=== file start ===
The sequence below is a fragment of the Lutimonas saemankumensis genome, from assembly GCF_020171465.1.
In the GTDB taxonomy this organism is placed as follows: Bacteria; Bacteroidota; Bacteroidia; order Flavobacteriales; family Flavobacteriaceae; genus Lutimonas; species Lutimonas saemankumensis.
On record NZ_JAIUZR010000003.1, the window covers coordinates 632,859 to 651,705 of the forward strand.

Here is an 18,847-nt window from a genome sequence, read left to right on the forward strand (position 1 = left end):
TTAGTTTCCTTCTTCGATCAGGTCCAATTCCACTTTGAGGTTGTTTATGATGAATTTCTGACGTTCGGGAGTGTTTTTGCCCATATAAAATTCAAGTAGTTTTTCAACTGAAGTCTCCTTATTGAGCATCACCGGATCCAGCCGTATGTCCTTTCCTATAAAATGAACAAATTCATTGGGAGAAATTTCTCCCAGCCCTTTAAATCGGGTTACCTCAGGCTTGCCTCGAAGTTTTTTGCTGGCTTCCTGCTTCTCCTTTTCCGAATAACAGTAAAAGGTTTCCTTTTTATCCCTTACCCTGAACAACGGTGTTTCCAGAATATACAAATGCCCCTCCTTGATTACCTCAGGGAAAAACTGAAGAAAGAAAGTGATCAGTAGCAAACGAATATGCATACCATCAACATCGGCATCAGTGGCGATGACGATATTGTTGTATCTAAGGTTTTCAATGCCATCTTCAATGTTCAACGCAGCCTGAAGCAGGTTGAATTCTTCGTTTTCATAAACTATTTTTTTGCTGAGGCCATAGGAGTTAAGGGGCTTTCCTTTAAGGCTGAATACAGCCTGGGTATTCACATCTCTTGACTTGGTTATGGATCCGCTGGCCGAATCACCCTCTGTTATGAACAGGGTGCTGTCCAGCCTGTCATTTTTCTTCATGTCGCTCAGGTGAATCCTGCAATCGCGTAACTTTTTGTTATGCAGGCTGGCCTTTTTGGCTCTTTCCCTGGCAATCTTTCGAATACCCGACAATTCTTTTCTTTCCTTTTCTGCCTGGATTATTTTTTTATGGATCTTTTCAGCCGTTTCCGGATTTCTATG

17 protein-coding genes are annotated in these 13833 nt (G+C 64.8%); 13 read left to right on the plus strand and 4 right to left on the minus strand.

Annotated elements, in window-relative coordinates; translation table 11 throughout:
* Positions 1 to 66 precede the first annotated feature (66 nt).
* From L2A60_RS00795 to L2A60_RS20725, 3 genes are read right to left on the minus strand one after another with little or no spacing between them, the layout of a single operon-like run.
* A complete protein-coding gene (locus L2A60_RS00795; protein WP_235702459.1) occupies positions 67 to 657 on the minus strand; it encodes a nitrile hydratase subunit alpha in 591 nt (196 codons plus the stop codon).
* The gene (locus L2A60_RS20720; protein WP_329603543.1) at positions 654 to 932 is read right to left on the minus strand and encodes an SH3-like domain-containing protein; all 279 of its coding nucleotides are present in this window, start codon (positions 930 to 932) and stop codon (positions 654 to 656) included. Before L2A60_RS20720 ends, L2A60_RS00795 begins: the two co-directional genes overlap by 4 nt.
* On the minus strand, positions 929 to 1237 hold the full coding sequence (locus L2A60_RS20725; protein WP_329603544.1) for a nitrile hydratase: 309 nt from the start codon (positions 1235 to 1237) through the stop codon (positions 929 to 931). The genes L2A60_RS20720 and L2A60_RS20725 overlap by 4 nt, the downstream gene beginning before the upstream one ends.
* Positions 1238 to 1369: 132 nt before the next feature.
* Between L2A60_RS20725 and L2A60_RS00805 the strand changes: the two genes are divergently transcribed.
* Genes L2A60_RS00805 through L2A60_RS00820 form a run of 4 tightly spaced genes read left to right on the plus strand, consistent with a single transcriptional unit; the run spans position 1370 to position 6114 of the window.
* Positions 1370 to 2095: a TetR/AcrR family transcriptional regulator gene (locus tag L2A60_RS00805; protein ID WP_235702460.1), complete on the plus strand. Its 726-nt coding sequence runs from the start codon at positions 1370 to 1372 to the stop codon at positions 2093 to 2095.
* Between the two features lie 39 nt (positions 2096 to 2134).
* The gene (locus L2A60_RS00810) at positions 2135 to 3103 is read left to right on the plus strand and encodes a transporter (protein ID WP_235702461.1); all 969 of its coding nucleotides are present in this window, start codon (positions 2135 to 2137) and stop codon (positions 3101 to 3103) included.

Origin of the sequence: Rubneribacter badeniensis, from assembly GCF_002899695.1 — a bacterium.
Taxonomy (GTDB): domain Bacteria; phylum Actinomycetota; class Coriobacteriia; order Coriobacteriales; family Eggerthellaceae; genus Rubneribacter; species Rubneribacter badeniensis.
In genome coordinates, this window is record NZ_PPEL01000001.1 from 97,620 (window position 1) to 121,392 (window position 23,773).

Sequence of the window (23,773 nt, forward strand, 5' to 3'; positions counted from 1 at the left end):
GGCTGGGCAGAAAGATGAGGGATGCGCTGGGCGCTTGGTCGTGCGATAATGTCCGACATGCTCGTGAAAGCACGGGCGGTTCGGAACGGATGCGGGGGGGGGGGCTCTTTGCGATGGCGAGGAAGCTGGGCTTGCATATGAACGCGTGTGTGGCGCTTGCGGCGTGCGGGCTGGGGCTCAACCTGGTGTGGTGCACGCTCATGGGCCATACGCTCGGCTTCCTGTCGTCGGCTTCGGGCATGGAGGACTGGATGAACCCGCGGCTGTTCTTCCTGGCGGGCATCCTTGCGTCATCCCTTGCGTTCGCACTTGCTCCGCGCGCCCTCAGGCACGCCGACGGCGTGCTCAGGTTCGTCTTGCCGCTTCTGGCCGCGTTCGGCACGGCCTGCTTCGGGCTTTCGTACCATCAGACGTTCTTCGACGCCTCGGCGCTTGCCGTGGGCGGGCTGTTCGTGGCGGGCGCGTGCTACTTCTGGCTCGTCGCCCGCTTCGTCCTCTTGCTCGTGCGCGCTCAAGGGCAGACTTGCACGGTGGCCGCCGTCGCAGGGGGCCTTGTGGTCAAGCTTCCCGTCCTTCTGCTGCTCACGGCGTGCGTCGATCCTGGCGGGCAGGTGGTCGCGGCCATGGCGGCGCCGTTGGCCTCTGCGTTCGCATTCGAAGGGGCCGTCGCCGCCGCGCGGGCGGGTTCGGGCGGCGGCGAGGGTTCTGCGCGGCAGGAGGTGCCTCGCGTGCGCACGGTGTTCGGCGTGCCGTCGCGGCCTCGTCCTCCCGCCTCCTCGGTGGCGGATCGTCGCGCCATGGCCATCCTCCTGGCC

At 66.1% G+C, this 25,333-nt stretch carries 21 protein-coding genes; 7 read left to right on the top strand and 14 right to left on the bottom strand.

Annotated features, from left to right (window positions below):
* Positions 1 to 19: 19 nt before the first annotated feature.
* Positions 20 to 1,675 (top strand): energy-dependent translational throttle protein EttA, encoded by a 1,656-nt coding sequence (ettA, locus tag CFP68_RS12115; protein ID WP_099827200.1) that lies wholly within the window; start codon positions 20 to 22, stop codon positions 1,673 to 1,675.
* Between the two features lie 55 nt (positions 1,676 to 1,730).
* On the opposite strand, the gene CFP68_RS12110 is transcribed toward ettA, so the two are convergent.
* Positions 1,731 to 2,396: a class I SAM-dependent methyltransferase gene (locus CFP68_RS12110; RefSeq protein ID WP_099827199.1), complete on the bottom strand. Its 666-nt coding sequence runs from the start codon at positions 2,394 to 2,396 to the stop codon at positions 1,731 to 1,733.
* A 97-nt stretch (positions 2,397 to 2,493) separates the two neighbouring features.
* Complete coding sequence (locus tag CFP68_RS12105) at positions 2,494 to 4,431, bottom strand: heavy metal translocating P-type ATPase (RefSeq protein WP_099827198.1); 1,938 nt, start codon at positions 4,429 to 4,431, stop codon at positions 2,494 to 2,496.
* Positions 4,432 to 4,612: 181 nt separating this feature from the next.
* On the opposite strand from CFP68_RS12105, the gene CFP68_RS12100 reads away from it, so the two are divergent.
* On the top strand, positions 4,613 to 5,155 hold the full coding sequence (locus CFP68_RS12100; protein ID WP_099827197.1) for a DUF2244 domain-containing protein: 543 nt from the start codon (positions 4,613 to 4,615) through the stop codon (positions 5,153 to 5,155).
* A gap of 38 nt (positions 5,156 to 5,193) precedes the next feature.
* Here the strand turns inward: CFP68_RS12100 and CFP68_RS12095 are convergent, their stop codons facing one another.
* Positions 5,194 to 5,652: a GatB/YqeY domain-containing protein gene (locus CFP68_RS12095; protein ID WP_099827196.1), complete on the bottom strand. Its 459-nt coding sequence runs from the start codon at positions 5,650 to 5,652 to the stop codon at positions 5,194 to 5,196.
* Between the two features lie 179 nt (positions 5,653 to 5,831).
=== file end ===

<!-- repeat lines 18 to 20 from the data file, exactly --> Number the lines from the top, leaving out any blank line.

* The gene (locus L2A60_RS00810) at positions 2135 to 3103 is read left to right on the plus strand and encodes a transporter (protein ID WP_235702461.1); all 969 of its coding nucleotides are present in this window, start codon (positions 2135 to 2137) and stop codon (positions 3101 to 3103) included.

Origin of the sequence: Rubneribacter badeniensis, from assembly GCF_002899695.1 — a bacterium.
Taxonomy (GTDB): domain Bacteria; phylum Actinomycetota; class Coriobacteriia; order Coriobacteriales; family Eggerthellaceae; genus Rubneribacter; species Rubneribacter badeniensis.